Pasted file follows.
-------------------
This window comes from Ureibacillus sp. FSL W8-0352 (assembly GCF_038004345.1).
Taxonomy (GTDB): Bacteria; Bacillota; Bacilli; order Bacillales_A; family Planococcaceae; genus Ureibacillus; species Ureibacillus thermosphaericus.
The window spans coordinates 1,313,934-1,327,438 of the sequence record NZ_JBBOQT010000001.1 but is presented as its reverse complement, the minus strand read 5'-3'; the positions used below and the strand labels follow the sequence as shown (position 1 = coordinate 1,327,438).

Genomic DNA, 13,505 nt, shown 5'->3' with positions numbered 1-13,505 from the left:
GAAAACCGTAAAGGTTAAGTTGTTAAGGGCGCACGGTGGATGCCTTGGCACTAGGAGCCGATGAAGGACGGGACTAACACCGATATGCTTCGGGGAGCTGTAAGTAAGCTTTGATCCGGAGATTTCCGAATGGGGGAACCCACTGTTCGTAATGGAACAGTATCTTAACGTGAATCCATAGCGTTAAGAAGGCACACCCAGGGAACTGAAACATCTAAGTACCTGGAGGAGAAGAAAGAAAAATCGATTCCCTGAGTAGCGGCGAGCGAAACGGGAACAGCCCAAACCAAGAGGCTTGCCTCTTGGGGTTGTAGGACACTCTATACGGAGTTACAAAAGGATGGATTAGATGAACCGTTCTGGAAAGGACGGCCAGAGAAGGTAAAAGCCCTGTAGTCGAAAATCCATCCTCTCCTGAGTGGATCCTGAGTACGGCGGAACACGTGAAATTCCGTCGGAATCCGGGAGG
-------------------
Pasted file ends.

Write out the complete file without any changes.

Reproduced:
This window comes from Ureibacillus sp. FSL W8-0352 (assembly GCF_038004345.1).
Taxonomy (GTDB): Bacteria; Bacillota; Bacilli; order Bacillales_A; family Planococcaceae; genus Ureibacillus; species Ureibacillus thermosphaericus.
The window spans coordinates 1,313,934-1,327,438 of the sequence record NZ_JBBOQT010000001.1 but is presented as its reverse complement, the minus strand read 5'-3'; the positions used below and the strand labels follow the sequence as shown (position 1 = coordinate 1,327,438).

Genomic DNA, 13,505 nt, shown 5'->3' with positions numbered 1-13,505 from the left:
GAAAACCGTAAAGGTTAAGTTGTTAAGGGCGCACGGTGGATGCCTTGGCACTAGGAGCCGATGAAGGACGGGACTAACACCGATATGCTTCGGGGAGCTGTAAGTAAGCTTTGATCCGGAGATTTCCGAATGGGGGAACCCACTGTTCGTAATGGAACAGTATCTTAACGTGAATCCATAGCGTTAAGAAGGCACACCCAGGGAACTGAAACATCTAAGTACCTGGAGGAGAAGAAAGAAAAATCGATTCCCTGAGTAGCGGCGAGCGAAACGGGAACAGCCCAAACCAAGAGGCTTGCCTCTTGGGGTTGTAGGACACTCTATACGGAGTTACAAAAGGATGGATTAGATGAACCGTTCTGGAAAGGACGGCCAGAGAAGGTAAAAGCCCTGTAGTCGAAAATCCATCCTCTCCTGAGTGGATCCTGAGTACGGCGGAACACGTGAAATTCCGTCGGAATCCGGGAGG